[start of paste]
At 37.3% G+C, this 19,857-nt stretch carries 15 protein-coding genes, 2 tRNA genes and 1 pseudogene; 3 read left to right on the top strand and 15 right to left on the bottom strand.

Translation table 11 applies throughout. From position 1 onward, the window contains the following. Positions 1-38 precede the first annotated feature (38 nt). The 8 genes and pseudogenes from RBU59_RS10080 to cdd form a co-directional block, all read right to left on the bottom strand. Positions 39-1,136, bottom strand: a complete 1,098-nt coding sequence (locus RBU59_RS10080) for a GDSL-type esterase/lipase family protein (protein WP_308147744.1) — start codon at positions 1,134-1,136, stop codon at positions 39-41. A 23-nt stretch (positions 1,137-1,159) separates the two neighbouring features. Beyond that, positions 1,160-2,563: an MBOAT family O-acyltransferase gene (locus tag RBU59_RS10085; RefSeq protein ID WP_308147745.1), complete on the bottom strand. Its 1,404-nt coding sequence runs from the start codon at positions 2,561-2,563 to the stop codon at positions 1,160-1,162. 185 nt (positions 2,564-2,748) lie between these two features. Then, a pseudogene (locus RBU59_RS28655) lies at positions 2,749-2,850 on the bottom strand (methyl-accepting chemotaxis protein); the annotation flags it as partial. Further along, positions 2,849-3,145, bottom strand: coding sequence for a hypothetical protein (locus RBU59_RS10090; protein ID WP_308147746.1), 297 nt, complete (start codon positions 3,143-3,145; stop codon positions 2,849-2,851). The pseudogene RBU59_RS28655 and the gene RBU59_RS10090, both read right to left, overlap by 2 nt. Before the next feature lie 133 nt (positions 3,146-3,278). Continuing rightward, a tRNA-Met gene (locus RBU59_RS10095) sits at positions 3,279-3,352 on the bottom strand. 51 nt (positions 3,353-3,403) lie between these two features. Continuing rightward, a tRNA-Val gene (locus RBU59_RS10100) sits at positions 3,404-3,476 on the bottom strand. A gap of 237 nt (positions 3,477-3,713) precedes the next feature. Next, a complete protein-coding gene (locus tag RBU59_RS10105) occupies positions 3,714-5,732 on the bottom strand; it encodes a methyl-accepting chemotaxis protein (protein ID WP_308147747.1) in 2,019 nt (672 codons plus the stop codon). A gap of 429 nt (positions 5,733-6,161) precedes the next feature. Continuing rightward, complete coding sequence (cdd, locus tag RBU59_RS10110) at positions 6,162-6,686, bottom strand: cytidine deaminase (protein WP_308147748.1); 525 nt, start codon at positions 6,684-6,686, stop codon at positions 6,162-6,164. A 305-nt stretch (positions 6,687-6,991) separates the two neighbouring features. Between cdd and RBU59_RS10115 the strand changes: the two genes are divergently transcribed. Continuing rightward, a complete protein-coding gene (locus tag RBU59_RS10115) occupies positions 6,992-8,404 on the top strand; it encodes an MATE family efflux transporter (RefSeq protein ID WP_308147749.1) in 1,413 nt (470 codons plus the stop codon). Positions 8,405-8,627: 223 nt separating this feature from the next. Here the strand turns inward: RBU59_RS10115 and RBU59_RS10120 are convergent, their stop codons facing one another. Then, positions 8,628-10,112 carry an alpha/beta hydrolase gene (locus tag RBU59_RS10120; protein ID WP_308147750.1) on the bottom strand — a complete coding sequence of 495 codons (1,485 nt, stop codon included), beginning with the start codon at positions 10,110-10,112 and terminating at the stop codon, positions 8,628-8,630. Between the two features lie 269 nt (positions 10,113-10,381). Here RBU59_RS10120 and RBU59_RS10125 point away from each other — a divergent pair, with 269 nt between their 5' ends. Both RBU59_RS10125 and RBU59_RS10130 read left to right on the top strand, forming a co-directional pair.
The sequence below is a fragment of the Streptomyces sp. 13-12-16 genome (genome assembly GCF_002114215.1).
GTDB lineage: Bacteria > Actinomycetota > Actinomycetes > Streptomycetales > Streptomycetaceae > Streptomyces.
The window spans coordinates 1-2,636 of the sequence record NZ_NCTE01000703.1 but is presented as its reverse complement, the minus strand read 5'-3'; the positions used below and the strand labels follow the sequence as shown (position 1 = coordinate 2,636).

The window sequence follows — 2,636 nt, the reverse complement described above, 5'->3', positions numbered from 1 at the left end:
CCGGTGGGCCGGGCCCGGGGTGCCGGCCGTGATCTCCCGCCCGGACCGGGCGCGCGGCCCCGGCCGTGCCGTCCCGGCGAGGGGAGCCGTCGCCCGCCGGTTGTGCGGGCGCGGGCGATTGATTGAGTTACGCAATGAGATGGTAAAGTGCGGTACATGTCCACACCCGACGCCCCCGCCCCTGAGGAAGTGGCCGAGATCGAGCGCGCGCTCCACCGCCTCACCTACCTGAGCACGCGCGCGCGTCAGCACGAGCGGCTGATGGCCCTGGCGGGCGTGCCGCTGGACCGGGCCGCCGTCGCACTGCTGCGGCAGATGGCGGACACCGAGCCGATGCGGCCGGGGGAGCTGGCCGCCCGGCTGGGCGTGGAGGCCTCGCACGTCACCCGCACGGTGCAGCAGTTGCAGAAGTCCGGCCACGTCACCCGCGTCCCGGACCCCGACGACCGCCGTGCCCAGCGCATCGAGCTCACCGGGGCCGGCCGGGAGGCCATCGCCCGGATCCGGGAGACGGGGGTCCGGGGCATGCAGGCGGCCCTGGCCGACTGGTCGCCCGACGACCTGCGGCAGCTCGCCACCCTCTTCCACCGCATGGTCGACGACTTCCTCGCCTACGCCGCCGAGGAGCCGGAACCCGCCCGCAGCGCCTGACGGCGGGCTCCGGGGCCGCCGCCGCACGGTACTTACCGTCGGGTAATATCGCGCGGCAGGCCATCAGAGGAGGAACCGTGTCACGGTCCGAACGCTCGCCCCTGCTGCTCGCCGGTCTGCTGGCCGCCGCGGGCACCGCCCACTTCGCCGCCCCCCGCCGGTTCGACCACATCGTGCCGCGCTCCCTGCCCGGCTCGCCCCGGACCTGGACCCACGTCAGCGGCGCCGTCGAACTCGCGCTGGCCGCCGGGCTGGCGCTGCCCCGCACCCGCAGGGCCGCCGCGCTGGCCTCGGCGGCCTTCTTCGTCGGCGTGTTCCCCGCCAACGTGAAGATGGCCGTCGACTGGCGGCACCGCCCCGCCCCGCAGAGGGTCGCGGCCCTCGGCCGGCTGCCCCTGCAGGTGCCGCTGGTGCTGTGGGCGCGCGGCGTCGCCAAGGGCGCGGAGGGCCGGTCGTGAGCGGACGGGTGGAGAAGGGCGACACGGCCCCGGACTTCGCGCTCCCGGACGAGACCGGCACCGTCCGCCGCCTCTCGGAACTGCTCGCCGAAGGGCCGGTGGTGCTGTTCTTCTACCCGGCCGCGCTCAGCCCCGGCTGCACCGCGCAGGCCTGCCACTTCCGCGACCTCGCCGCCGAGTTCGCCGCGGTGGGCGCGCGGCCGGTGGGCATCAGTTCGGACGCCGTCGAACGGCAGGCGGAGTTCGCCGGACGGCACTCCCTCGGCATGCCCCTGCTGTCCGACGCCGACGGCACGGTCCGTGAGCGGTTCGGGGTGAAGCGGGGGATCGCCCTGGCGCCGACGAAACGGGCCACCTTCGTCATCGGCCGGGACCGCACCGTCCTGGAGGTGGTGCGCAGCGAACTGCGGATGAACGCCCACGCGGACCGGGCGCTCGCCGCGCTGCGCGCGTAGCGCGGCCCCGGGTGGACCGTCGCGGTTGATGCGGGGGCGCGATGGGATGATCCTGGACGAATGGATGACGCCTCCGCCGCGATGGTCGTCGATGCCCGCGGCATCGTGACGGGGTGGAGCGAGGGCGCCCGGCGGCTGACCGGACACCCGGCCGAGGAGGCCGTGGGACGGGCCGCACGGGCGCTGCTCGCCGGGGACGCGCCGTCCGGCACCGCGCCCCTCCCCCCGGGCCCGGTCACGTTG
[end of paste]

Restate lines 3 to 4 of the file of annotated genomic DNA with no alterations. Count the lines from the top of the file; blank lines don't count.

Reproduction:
The sequence below is a fragment of the Streptomyces sp. 13-12-16 genome (genome assembly GCF_002114215.1).
GTDB lineage: Bacteria > Actinomycetota > Actinomycetes > Streptomycetales > Streptomycetaceae > Streptomyces.